pigs. Inquire S. Winsor, Route 2,
Princeton, Minn. 53-2t
AND FEED BARN.
CLAQGETT & TILLEY, Props.
Princeton, Minn.
Single and Double Rigs
at a floments' Notice.
Commercial Travelers' Trade a Specialty.
HE HAS CURED THOUSANDS
Given up to Die.
Dr.JRe a
Next regular professional visit to
PRINCETON,
Monday, Oct. 27th,
Prom noon until 6 P.M at the
Commercial Hotel.
Returning every month. Consult him while
the opportunity is at hand.
DR. REA has no superior in diagnosing and
treating diseases and detormities. He will
give S50 for any case that he cannot tell the dis
ease and where located in five minutes.
All curable medical and surgical diseases,
acute and chronic catarrh, and special diseases
of the eye, ear, nose and throat, lung disease,
early consumption, bronchitis, bronchial ca
tarrh, constitutional catarrh, dyspepsia, sick
headache, stomach and bowel troubles, rheu
matism, neuralgia, sciatica, Bright's disease,
diabetes, kidney, liver, bladder, prostatic and
female diseases, dizziness, nervousness, indi
gestion, obesity, interrupted nutrition, slow
growth in children, and all wasting disease in
adults. Many cases of deafness, ringing in the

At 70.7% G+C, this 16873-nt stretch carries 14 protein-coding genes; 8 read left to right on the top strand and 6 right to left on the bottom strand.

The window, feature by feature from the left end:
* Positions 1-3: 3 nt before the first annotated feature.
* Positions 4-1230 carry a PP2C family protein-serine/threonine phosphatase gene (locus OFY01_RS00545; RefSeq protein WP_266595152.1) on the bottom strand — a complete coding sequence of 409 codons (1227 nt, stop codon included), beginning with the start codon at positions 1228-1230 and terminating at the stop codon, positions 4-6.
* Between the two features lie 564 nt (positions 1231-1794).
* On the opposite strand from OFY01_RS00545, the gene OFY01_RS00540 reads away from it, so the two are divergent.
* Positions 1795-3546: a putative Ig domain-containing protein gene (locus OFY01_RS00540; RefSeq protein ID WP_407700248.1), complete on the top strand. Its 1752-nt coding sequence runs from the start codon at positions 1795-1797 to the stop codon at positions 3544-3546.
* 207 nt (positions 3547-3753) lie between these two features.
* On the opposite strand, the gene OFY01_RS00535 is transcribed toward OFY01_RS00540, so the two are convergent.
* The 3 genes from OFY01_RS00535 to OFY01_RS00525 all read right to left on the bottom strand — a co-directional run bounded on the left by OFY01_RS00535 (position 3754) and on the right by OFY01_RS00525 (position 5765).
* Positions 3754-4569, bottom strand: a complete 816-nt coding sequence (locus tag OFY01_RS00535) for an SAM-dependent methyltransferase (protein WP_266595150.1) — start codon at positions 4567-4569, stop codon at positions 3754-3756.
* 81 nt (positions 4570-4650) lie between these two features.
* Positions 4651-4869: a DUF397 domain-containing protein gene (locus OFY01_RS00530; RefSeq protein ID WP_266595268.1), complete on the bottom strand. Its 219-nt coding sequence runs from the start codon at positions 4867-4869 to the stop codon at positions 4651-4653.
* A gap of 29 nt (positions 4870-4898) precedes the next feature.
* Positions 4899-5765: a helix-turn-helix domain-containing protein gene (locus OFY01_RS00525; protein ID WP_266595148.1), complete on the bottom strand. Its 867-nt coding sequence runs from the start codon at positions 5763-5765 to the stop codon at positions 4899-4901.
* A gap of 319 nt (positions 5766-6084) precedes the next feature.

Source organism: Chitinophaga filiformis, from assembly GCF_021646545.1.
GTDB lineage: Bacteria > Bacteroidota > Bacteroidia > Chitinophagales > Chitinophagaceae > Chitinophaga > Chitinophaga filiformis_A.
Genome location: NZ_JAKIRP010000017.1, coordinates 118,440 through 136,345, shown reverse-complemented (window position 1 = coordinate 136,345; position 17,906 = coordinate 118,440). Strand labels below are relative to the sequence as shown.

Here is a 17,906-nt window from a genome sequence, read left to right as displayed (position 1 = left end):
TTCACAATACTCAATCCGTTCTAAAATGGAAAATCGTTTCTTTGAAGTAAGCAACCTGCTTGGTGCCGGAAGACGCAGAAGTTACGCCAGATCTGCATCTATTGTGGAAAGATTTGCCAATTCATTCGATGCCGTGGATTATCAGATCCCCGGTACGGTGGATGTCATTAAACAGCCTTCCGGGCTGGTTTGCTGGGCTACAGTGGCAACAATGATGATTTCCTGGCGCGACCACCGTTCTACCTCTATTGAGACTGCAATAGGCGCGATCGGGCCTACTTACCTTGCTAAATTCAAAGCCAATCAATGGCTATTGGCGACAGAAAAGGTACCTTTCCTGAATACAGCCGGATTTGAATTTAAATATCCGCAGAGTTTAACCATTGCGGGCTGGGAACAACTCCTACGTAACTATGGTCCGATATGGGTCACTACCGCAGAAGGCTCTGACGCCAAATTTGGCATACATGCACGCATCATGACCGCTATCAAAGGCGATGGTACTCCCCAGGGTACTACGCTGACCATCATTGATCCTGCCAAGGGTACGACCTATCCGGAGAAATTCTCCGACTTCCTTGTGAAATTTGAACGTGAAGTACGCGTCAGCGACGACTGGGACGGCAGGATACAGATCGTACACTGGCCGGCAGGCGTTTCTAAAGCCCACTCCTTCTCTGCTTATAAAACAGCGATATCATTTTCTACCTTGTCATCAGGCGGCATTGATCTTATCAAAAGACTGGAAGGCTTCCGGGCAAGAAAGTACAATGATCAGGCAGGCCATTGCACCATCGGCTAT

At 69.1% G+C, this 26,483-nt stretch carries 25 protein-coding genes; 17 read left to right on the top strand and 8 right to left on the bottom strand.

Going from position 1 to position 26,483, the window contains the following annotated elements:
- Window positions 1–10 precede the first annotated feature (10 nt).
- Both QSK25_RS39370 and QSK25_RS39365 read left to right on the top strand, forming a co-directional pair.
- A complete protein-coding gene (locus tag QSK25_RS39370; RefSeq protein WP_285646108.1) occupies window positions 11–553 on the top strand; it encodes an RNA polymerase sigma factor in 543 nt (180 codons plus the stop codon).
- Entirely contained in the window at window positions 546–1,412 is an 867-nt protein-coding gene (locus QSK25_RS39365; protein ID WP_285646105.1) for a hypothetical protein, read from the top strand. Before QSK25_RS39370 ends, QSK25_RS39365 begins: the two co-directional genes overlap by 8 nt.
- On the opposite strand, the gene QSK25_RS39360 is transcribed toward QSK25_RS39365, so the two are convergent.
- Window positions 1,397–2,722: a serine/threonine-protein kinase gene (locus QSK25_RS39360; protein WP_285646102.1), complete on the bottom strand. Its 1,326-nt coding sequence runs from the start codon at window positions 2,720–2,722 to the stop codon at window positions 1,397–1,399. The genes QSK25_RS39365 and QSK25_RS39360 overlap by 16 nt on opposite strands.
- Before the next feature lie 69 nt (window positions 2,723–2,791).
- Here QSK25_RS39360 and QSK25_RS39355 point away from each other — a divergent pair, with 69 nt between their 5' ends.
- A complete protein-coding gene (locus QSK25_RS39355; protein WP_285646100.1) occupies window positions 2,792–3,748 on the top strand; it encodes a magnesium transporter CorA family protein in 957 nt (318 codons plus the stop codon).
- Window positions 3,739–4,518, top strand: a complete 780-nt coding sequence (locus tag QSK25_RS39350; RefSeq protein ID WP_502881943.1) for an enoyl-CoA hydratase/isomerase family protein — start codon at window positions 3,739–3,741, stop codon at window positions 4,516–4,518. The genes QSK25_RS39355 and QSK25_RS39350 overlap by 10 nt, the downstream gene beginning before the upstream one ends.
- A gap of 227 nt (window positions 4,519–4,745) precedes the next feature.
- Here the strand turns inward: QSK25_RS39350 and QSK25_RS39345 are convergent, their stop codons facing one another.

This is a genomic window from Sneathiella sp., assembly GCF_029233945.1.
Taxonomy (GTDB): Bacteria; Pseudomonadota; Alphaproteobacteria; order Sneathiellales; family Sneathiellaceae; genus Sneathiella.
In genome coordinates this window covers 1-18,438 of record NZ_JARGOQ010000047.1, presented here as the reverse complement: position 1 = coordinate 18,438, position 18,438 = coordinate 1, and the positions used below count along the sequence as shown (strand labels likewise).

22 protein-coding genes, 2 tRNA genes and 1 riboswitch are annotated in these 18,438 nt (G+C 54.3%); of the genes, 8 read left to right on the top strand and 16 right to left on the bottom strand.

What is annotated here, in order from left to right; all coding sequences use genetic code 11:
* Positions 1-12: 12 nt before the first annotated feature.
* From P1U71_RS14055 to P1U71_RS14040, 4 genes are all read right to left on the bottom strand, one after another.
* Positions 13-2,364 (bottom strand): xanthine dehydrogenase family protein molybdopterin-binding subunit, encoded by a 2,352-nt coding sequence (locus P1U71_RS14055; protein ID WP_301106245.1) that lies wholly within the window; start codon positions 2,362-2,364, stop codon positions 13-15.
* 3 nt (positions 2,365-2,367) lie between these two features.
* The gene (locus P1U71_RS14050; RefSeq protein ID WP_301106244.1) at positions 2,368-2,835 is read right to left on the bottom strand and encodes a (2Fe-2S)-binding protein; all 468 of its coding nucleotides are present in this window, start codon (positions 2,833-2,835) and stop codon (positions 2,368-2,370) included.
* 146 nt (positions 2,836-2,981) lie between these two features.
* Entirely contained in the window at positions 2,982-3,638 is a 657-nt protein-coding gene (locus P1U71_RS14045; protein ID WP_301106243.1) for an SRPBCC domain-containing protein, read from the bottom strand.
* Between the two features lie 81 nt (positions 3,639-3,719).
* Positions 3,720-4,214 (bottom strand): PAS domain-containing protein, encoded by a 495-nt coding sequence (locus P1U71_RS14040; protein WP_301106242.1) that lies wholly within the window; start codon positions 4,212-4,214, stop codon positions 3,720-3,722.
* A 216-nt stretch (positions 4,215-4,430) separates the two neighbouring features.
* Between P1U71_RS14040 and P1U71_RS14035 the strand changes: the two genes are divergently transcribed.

ears, loss of eyesight, cataract, cross eyes, etc.,
that have been improperly treated or neglected
can be easily restored. Deformities, club feet,
curvature of the spine, diseases of the brain,
paralysis, epilepsy, heart- disease, dropsy,
swelling of the limbs, stricture, open sores,
pain in the bones, granular enlargements and
all long-standing diseases, properly treated.
Young, middle-aged and old, single or married
men and all who suffer from lost manhood,
nervous debility, spermatorrhoea, seminal
losses, sexual decay, failing memory, weak
eyes, stunted development, lack of energy, im
povished blood, pimples, impediments to mar
riage, also blood and skin diseases, syphillis,
eruptions hair falling, bone pains, swellings,
sore throat, ulcers, effects of mercury, kidney
and bladder troubles, weak back, burning
urine, passing urine too often, gonorrhea, gleet,
stricture, receive searching treatment, prompt
relief and cure for life.
Cancers, Tumors, Goiter, Fistula, Piles
varicocele and enlarged glands with the sub
cutaneous injection method, absolutely without
pain and without the loss of a drop of blood, is
one of Ms own discoveries, and is the most
really scientific and certainly sure cure of the
nineteenth century. No incurable cases taken.
Consultation to those interested, $1.00.
DR. REA & CO.,
Minneapolis, Minn. Louisville, Ky.
T. F. NORTON,
Real Estate,
Loans and Insurance.
COVE, MINN.
I have 100 good business lots for sale at this
place at reasonable prices, also lots, blocks,
and acres suitable for summer homes on
Murray Beach,
affording a mile of beautiful sandy beach with
fine shady drives through large oak, maple,
birch, and basswood timber, on the south
shore of
Beautiful Mille Lacs Lake,
the geographical center of Minnesota and the
future great health and summer resort of the
northwest. I also have some fine
Timber and Meadow Lands